The following article is a part of conference coverage from the Digestive Disease Week 2021 Annual Meeting , held virtually from May 21 to 23, 2021. The team at Gastroenterology Advisor will be reporting on the latest news and research conducted by leading experts in gastroenterology. Check back for more from DDW 2021.

 

Adherence to a healthy lifestyle after endoscopic polypectomy may reduce risk for colorectal cancer (CRC) and all-cause mortality, according to study data presented at Digestive Disease Week  2021.


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While certain lifestyle factors are known to confer protection against CRC, the role of lifestyle after polypectomy remains unclear. To inform this gap, investigators conducted a prospective study using data from 3 US cohorts: the Nurses’ Health Study, Nurses’ Health Study 2, and Health Professionals Follow-Up Study.

A “healthy lifestyle score” (range: 0-5) was computed using 5 binary criteria. The lifestyle score was incremented up by 1 point for each of the following criteria: (1) body mass index (BMI) >18.5 and <27.5 kg/m2; (2) never smoking; (3) regular vigorous physical activity; (4) none-to-moderate alcohol intake; and (5) healthy diet based on recommendations from the American Institute for Cancer Research.

Cox proportional hazard models were used to estimate the hazard ratios (HRs) for CRC and all-cause mortality based on healthy lifestyle score. Models were adjusted for the relevant covariates, including demographic factors, aspirin use, surveillance endoscopy, and severity of index polyps.

The study cohort consisted of 21,422 patients who underwent polypectomy. Over a median follow-up period of 10 years, 161 CRC cases and 4420 deaths were recorded. Compared against patients with 0-1 healthy lifestyle factors, patients with 3 and 4-5 healthy lifestyle factors had HRs for CRC of 0.53 (95% CI, 0.33-0.85) and 0.55 (95% CI, 0.31-0.99), respectively (P =.003). Patients with 2 healthy lifestyle factors also had a lower HR for CRC compared against patients with 0-1 factors, though the difference was not statistically significant.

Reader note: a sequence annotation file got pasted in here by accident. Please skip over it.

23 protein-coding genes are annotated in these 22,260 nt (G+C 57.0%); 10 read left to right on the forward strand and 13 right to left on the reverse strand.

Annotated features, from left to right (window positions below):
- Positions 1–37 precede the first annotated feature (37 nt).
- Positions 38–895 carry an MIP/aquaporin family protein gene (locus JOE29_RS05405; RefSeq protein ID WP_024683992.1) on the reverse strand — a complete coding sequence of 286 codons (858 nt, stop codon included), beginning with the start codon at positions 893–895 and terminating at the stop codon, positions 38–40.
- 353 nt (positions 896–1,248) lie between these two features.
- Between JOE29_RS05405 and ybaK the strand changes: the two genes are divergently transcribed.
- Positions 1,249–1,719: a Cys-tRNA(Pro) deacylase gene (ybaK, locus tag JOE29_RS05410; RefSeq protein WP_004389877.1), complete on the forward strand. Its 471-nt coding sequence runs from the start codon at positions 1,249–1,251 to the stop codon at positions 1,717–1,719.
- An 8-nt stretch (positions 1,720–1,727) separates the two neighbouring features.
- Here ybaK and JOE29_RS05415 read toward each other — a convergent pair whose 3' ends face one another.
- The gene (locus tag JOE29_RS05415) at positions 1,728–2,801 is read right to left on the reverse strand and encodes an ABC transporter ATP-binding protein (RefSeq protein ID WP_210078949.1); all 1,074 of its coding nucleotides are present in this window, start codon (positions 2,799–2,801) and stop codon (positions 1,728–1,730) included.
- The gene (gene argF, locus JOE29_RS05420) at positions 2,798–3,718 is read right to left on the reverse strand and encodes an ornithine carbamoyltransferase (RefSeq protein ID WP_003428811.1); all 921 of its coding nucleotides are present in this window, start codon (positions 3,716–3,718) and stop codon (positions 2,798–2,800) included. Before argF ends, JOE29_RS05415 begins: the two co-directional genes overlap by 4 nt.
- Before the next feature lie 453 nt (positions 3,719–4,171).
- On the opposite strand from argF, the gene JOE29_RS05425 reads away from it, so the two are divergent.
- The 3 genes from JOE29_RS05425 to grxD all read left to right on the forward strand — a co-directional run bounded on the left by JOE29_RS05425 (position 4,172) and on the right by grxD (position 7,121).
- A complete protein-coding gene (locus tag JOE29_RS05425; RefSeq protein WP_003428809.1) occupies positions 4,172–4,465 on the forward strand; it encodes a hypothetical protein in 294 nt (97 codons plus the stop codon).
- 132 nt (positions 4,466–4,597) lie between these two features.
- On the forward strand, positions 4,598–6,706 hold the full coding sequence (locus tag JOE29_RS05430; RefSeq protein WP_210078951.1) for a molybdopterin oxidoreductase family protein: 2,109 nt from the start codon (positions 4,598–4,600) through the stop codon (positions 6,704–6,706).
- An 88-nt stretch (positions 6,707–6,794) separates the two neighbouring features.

All-cause mortality was also significantly reduced in patients with 2 factors (HR, 0.79; 95% CI, 0.72-0.87), 3 factors (HR, 0.62; 95% CI, 0.56-0.69), and 4-5 factors (HR, 0.52; 95% CI, 0.45-0.59) compared against patients with 0-1 factors (P <.0001). These associations persisted in subgroup analyses restricted to patients with conventional adenomas and serrated polyps.

“Adherence to a healthy lifestyle after polypectomy may still confer significant benefit for CRC prevention and reduction in premature death,” investigators concluded.

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Reference

Wang L, Knudsen M, Lo CH, et al. Adherence to a healthy lifestyle in relation to colorectal cancer incidence and all-cause mortality after endoscopic polypectomy: a prospective study in three U.S. cohorts. Presented at: Digestive Disease Week Annual Meeting; May 21-23, 2021. Abstract 668.